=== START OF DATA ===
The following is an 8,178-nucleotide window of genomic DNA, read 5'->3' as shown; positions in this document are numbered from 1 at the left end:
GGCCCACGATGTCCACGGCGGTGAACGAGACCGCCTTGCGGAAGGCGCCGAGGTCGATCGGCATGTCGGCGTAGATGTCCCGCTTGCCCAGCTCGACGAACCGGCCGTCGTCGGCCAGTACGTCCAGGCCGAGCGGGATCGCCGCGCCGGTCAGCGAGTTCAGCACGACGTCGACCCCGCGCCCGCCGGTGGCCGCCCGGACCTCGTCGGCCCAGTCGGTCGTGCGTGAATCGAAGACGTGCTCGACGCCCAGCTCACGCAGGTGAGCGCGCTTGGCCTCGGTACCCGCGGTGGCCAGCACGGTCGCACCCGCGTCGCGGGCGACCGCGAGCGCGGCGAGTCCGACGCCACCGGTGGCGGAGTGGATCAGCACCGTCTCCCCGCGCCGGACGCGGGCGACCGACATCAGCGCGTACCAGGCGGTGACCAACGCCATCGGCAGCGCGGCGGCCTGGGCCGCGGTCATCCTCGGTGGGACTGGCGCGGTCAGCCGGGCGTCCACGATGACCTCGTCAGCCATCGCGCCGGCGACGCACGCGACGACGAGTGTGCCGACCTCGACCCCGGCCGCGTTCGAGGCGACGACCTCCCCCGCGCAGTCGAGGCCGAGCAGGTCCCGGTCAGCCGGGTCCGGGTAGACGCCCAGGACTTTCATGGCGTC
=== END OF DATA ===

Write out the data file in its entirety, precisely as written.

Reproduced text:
The following is an 8,178-nucleotide window of genomic DNA, read 5'->3' as shown; positions in this document are numbered from 1 at the left end:
GGCCCACGATGTCCACGGCGGTGAACGAGACCGCCTTGCGGAAGGCGCCGAGGTCGATCGGCATGTCGGCGTAGATGTCCCGCTTGCCCAGCTCGACGAACCGGCCGTCGTCGGCCAGTACGTCCAGGCCGAGCGGGATCGCCGCGCCGGTCAGCGAGTTCAGCACGACGTCGACCCCGCGCCCGCCGGTGGCCGCCCGGACCTCGTCGGCCCAGTCGGTCGTGCGTGAATCGAAGACGTGCTCGACGCCCAGCTCACGCAGGTGAGCGCGCTTGGCCTCGGTACCCGCGGTGGCCAGCACGGTCGCACCCGCGTCGCGGGCGACCGCGAGCGCGGCGAGTCCGACGCCACCGGTGGCGGAGTGGATCAGCACCGTCTCCCCGCGCCGGACGCGGGCGACCGACATCAGCGCGTACCAGGCGGTGACCAACGCCATCGGCAGCGCGGCGGCCTGGGCCGCGGTCATCCTCGGTGGGACTGGCGCGGTCAGCCGGGCGTCCACGATGACCTCGTCAGCCATCGCGCCGGCGACGCACGCGACGACGAGTGTGCCGACCTCGACCCCGGCCGCGTTCGAGGCGACGACCTCCCCCGCGCAGTCGAGGCCGAGCAGGTCCCGGTCAGCCGGGTCCGGGTAGACGCCCAGGACTTTCATGGCGTC